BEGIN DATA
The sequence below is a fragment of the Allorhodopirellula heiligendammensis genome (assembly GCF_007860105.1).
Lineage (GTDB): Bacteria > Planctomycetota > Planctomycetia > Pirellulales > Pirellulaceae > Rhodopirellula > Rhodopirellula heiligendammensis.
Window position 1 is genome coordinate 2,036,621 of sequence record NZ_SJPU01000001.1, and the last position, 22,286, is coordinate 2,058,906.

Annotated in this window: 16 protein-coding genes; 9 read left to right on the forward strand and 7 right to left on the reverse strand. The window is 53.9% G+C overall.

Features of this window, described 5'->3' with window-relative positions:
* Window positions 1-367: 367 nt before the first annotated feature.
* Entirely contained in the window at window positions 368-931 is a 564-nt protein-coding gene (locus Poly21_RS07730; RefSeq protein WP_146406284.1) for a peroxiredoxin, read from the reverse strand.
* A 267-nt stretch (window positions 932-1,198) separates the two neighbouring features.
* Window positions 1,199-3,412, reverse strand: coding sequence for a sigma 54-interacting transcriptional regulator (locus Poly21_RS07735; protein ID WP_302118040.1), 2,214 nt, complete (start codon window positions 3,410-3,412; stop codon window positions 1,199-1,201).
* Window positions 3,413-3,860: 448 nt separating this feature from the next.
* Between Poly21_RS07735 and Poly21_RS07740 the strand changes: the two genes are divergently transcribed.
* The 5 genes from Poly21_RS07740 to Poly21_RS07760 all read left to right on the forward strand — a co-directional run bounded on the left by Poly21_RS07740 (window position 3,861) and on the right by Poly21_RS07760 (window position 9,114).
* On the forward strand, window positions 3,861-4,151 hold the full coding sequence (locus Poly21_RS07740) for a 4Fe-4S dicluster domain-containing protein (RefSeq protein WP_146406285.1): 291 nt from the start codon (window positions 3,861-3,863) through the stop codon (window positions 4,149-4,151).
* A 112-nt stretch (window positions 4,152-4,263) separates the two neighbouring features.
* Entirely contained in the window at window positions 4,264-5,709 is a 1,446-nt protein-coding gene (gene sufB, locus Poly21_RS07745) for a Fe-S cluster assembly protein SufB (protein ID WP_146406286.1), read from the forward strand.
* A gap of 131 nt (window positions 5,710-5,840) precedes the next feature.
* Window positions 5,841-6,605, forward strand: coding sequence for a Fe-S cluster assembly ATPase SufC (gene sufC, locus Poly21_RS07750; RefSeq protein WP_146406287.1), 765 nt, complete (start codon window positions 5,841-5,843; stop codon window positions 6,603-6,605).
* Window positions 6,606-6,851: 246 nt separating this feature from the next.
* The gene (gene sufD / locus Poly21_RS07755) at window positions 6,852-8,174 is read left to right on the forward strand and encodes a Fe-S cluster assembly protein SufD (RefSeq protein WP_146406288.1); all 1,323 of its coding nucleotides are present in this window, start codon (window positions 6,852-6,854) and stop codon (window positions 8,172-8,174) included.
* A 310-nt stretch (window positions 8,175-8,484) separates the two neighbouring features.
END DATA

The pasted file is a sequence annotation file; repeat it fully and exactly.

The sequence below is a fragment of the Allorhodopirellula heiligendammensis genome (assembly GCF_007860105.1).
Lineage (GTDB): Bacteria > Planctomycetota > Planctomycetia > Pirellulales > Pirellulaceae > Rhodopirellula > Rhodopirellula heiligendammensis.
Window position 1 is genome coordinate 2,036,621 of sequence record NZ_SJPU01000001.1, and the last position, 22,286, is coordinate 2,058,906.

Annotated in this window: 16 protein-coding genes; 9 read left to right on the forward strand and 7 right to left on the reverse strand. The window is 53.9% G+C overall.

Features of this window, described 5'->3' with window-relative positions:
* Window positions 1-367: 367 nt before the first annotated feature.
* Entirely contained in the window at window positions 368-931 is a 564-nt protein-coding gene (locus Poly21_RS07730; RefSeq protein WP_146406284.1) for a peroxiredoxin, read from the reverse strand.
* A 267-nt stretch (window positions 932-1,198) separates the two neighbouring features.
* Window positions 1,199-3,412, reverse strand: coding sequence for a sigma 54-interacting transcriptional regulator (locus Poly21_RS07735; protein ID WP_302118040.1), 2,214 nt, complete (start codon window positions 3,410-3,412; stop codon window positions 1,199-1,201).
* Window positions 3,413-3,860: 448 nt separating this feature from the next.
* Between Poly21_RS07735 and Poly21_RS07740 the strand changes: the two genes are divergently transcribed.
* The 5 genes from Poly21_RS07740 to Poly21_RS07760 all read left to right on the forward strand — a co-directional run bounded on the left by Poly21_RS07740 (window position 3,861) and on the right by Poly21_RS07760 (window position 9,114).
* On the forward strand, window positions 3,861-4,151 hold the full coding sequence (locus Poly21_RS07740) for a 4Fe-4S dicluster domain-containing protein (RefSeq protein WP_146406285.1): 291 nt from the start codon (window positions 3,861-3,863) through the stop codon (window positions 4,149-4,151).
* A 112-nt stretch (window positions 4,152-4,263) separates the two neighbouring features.
* Entirely contained in the window at window positions 4,264-5,709 is a 1,446-nt protein-coding gene (gene sufB, locus Poly21_RS07745) for a Fe-S cluster assembly protein SufB (protein ID WP_146406286.1), read from the forward strand.
* A gap of 131 nt (window positions 5,710-5,840) precedes the next feature.
* Window positions 5,841-6,605, forward strand: coding sequence for a Fe-S cluster assembly ATPase SufC (gene sufC, locus Poly21_RS07750; RefSeq protein WP_146406287.1), 765 nt, complete (start codon window positions 5,841-5,843; stop codon window positions 6,603-6,605).
* Window positions 6,606-6,851: 246 nt separating this feature from the next.
* The gene (gene sufD / locus Poly21_RS07755) at window positions 6,852-8,174 is read left to right on the forward strand and encodes a Fe-S cluster assembly protein SufD (RefSeq protein WP_146406288.1); all 1,323 of its coding nucleotides are present in this window, start codon (window positions 6,852-6,854) and stop codon (window positions 8,172-8,174) included.
* A 310-nt stretch (window positions 8,175-8,484) separates the two neighbouring features.